Whenever you miss a gym session, it's easy to blame your hectic schedule. But it turns out, being busy isn't the real obstacle. On average, Americans have five hours of free time a day, but they spend it glued to their phones and other devices instead of working out, according to a September 2019 study published in Preventing Chronic Disease.
Too Much Screen Time, Not Enough Exercise
What's worse, between 2010 and 2015, only 22.9 percent of U.S. adults met the guidelines for both aerobic and muscle-strengthening activities, according to the National Health Statistics Reports. Those guidelines recommend people do at least 150 minutes per week of moderate physical activity (or 75 minutes of vigorous physical activity) plus strength training two or more days a week.
But it's hard to fit in fitness when you're fixated on your screens. In 2016, American adults spent almost 11 hours each day using devices such as phones, tablets, computers, video games and TVs, reports Harvard T.H. Chan School of Public Health.
The Harmful Effects of Screen Time
All that excessive screen time takes a toll on your health. For starters, it saps your motivation to work out. It's like Newton's law, says Mackenzie Banta, an ACE-certified health coach and functional training specialist at Trainiac.
"An object at rest will stay at rest unless a force acts upon it: When you're sitting on the couch watching television, or scrolling through social media, it's going to take a big force, or a huge amount of motivation, to get up and get a workout in."
Plus, Banta says all that sedentary behavior can often lead to weight gain. "Less physical activity also means less muscle stimulation, which leads to poor body composition and a slower metabolism." Not to mention, you tend to eat more when you're mindlessly scrolling through Instagram or watching television.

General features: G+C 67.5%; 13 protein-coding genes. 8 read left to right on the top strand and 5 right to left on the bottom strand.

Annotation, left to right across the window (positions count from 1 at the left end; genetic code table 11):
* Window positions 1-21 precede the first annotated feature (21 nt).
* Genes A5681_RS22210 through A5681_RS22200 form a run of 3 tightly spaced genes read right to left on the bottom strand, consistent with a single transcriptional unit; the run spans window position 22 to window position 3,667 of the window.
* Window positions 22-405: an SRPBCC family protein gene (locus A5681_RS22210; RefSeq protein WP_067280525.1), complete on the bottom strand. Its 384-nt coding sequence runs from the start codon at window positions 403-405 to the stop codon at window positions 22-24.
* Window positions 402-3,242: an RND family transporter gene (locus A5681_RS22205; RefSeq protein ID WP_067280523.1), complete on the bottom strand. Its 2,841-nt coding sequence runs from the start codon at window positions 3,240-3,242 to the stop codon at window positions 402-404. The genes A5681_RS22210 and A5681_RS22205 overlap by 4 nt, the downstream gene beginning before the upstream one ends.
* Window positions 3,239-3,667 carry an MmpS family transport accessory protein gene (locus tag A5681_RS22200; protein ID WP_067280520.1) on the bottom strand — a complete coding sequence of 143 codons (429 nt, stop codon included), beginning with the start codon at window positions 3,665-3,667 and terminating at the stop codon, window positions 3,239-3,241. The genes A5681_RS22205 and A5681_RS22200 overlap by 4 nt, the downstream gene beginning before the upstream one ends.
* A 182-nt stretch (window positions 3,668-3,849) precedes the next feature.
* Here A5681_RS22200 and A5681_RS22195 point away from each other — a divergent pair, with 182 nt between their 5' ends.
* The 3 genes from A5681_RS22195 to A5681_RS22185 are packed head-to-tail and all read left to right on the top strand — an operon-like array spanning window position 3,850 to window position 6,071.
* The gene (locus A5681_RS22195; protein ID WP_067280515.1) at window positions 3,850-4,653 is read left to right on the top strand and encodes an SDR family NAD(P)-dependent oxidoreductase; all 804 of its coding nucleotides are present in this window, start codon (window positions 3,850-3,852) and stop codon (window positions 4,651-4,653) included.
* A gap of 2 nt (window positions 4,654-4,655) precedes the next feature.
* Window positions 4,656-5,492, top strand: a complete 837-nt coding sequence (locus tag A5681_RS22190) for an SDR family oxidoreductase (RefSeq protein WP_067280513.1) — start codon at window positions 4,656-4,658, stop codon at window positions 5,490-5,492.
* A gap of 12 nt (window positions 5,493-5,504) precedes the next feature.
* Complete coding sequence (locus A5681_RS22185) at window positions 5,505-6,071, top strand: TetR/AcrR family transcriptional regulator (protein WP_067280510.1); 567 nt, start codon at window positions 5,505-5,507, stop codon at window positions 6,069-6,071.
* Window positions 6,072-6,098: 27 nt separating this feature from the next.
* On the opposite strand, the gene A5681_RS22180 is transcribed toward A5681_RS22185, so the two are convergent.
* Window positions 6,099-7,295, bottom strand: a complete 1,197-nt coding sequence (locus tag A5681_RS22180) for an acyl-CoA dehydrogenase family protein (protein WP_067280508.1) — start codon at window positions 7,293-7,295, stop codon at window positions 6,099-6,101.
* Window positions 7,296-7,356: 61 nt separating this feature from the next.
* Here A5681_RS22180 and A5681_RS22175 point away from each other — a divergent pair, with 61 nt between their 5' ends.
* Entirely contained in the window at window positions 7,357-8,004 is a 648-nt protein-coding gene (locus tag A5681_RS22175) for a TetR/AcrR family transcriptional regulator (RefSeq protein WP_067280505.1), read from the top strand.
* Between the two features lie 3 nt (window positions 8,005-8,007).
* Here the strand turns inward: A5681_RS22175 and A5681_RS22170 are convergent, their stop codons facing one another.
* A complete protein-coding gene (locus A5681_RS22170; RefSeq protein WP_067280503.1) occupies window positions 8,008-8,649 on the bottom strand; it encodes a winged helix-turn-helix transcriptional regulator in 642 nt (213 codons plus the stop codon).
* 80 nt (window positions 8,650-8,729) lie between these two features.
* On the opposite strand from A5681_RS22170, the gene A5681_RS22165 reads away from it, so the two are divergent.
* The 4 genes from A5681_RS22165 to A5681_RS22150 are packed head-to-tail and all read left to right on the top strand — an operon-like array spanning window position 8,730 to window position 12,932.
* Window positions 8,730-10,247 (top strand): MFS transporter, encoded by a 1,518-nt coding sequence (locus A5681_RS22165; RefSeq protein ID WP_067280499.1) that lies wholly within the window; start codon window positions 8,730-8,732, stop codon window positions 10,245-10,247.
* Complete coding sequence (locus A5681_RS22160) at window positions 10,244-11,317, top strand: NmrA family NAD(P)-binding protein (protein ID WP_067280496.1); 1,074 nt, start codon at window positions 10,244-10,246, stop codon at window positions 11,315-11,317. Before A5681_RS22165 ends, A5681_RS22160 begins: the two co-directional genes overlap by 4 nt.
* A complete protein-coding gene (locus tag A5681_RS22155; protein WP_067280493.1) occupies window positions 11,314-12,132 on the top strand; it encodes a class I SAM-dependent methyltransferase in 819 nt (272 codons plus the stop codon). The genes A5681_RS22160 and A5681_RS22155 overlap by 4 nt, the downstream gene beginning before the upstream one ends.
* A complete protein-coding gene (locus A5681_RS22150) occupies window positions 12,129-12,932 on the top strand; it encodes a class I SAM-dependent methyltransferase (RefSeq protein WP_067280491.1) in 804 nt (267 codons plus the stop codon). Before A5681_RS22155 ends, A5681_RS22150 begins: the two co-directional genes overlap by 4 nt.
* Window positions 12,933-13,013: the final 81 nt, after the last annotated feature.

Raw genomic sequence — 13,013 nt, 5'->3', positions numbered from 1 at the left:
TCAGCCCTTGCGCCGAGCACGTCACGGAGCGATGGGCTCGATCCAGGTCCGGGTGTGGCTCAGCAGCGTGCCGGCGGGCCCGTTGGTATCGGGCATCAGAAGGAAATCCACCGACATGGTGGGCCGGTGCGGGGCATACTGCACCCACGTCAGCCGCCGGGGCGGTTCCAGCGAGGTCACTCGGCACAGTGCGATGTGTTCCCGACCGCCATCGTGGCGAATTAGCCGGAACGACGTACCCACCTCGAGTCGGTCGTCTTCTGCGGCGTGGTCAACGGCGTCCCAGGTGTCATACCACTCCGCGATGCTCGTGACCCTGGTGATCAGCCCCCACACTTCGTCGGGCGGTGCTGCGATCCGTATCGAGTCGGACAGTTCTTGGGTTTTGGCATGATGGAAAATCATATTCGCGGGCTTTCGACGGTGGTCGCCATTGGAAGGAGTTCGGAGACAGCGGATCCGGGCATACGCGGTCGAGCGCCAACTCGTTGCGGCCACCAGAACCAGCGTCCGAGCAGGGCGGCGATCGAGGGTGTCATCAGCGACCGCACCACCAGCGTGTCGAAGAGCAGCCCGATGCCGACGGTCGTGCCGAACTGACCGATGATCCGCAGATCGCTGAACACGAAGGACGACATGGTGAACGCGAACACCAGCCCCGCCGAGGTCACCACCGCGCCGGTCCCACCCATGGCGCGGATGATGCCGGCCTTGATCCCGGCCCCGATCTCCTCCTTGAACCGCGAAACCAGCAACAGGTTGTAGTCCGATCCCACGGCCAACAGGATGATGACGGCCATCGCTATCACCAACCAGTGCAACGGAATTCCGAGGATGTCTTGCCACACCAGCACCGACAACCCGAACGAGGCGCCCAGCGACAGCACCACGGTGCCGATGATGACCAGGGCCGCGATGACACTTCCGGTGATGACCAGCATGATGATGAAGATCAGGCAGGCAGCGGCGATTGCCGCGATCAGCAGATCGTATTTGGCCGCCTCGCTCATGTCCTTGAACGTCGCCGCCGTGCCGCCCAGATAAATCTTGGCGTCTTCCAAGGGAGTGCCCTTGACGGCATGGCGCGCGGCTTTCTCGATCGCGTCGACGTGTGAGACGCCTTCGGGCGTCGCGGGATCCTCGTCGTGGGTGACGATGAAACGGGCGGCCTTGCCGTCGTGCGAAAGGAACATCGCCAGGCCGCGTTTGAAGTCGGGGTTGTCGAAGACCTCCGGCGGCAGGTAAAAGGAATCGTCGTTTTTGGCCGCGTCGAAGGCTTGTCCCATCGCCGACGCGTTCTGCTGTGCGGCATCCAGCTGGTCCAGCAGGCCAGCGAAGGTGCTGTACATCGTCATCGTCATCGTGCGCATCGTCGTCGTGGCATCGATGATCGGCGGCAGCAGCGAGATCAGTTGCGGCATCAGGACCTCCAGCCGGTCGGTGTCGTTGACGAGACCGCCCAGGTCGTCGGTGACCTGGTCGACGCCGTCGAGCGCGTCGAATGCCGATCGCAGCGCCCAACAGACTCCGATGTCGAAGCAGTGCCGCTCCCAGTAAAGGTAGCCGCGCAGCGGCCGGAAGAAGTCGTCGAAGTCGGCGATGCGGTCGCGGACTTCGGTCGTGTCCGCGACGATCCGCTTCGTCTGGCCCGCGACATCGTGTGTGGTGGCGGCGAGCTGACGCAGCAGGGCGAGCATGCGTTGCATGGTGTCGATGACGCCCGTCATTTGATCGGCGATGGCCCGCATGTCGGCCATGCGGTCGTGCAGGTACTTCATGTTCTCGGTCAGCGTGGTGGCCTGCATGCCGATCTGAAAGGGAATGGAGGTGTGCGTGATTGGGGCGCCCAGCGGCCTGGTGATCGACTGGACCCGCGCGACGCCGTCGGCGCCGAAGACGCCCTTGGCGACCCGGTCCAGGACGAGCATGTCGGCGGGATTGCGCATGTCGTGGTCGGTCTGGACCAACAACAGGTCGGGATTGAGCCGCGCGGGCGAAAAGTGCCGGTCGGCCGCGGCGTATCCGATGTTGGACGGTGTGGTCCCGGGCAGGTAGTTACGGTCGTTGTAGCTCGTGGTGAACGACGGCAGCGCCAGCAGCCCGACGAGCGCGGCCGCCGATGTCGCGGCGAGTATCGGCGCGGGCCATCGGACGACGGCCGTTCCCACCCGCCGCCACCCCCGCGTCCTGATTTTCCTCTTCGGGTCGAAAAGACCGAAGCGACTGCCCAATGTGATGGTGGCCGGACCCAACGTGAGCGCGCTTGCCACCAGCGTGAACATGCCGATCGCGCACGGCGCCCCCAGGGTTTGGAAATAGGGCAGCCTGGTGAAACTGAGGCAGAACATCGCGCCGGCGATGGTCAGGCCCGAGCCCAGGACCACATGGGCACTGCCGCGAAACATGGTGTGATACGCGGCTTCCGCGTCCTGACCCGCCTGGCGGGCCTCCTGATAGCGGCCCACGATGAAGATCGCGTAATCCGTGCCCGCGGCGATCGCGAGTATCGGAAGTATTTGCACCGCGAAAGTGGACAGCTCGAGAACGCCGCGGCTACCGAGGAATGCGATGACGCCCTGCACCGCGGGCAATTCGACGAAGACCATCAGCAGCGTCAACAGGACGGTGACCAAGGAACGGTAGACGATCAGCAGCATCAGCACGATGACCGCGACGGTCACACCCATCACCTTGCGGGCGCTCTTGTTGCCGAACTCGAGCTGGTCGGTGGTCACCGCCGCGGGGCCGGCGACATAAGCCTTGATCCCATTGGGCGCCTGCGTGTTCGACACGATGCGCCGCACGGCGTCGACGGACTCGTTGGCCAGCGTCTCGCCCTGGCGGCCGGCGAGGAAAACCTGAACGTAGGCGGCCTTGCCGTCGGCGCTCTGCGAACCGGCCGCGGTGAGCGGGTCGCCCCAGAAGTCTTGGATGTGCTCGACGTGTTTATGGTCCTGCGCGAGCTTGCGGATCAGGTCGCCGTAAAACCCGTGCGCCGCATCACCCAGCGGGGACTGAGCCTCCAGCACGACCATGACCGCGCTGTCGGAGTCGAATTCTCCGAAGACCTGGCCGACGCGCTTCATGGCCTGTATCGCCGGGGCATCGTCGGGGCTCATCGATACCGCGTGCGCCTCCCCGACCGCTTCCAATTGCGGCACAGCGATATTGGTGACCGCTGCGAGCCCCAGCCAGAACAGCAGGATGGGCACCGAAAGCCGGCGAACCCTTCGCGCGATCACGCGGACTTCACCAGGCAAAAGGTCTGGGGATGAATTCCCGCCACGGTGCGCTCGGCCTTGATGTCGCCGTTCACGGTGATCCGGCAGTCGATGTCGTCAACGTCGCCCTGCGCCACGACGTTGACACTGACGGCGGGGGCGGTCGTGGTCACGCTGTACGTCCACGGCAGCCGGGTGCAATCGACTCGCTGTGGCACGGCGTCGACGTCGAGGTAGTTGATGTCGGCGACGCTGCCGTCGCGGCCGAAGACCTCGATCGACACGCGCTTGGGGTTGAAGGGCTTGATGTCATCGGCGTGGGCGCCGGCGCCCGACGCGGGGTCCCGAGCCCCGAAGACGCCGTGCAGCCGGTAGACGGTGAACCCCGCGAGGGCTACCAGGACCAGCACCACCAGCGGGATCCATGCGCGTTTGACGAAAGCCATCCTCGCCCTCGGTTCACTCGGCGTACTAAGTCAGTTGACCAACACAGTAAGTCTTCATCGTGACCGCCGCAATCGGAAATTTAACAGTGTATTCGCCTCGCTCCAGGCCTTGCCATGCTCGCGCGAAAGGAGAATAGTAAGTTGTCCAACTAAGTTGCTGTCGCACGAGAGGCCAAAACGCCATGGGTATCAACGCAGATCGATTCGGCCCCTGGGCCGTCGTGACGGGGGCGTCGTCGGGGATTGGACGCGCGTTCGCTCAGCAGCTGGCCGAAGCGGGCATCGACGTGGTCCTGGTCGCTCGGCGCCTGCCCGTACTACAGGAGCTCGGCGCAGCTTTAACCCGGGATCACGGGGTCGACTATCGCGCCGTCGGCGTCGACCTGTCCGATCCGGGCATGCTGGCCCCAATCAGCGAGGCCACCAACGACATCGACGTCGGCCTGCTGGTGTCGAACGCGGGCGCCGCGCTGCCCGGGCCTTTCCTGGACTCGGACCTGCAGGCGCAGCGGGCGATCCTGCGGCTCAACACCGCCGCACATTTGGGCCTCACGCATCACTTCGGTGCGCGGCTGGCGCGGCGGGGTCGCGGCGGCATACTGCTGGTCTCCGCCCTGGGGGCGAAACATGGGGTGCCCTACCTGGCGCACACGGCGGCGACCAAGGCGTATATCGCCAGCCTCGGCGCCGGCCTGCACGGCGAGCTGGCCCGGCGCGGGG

And to add insult to injury, excessive screen time can also expose you to more marketing of unhealthy foods and drinks, according to the World Cancer Research Fund International. Just think about all those tempting fast food ads that pop up during a commercial break.
But that's not all. Too much screen time can screw with your mental health too. In a study of more than 3,000 adults, researchers found that higher levels of depression were associated with increased time spent watching the tube and surfing the web, according to research published in the December 2017 issue of Preventive Medicine Reports. Meanwhile another January 2019 study in BMC Public Health reported a link between screen time and a greater risk of depression and anxiety in young adults.
Tips to Reduce Screen Time and Get Motivated to Exercise
Ready to slash your screen time? You don't need to move off the grid or quit using your devices cold turkey to start exercising more. Here, Banta offers practical tips for limiting screen time, plus ways to incorporate your favorite gadgets to improve your fitness:
- Set aside specific blocks of screen time for yourself. Limit yourself to one TV
show or 30 minutes on social media a day.
- Obsessed with Instagram? Post your post-workout selfie to social media to reward your accomplishment and keep yourself accountable.
- Use fun fitness apps that give you the tools and motivation to exercise. Apps like Trainiac even connect you with your very own personal trainer.
- Think you don't have any time to stretch? Do some pre-workout dynamic stretches (or post-workout static stretches) while watching your favorite TV show.
- Scroll through social media only for as long as you can hold a plank.
- Use commercials as a time to get your sweat on. Consider doing squats, push-ups or crunches for the entire duration of the commercial break.
- Consider swapping out social media for more beneficial activities like reading or listening to an inspiring audio book or podcast.
- Preventing Chronic Disease: “Free Time and Physical Activity Among Americans 15 Years or Older: Cross-Sectional Analysis of the American Time Use Survey.”
- Harvard T.H. Chan School of Public Health: “More screen time, more obesity.”
- National Health Statistics Reports: “State Variation in Meeting the 2008 Federal Guidelines for Both Aerobic and Muscle-strengthening Activities Through Leisure-time Physical Activity Among Adults Aged 18–64: United States, 2010–2015.”
- World Cancer Research Fund International: “Can too much screen time affect our weight?”
- Preventive Medicine Reports: “Association between screen time and depression among US adults.”
- BMC Public Health: “Is screen time associated with anxiety or depression in young people? Results from a UK birth cohort.”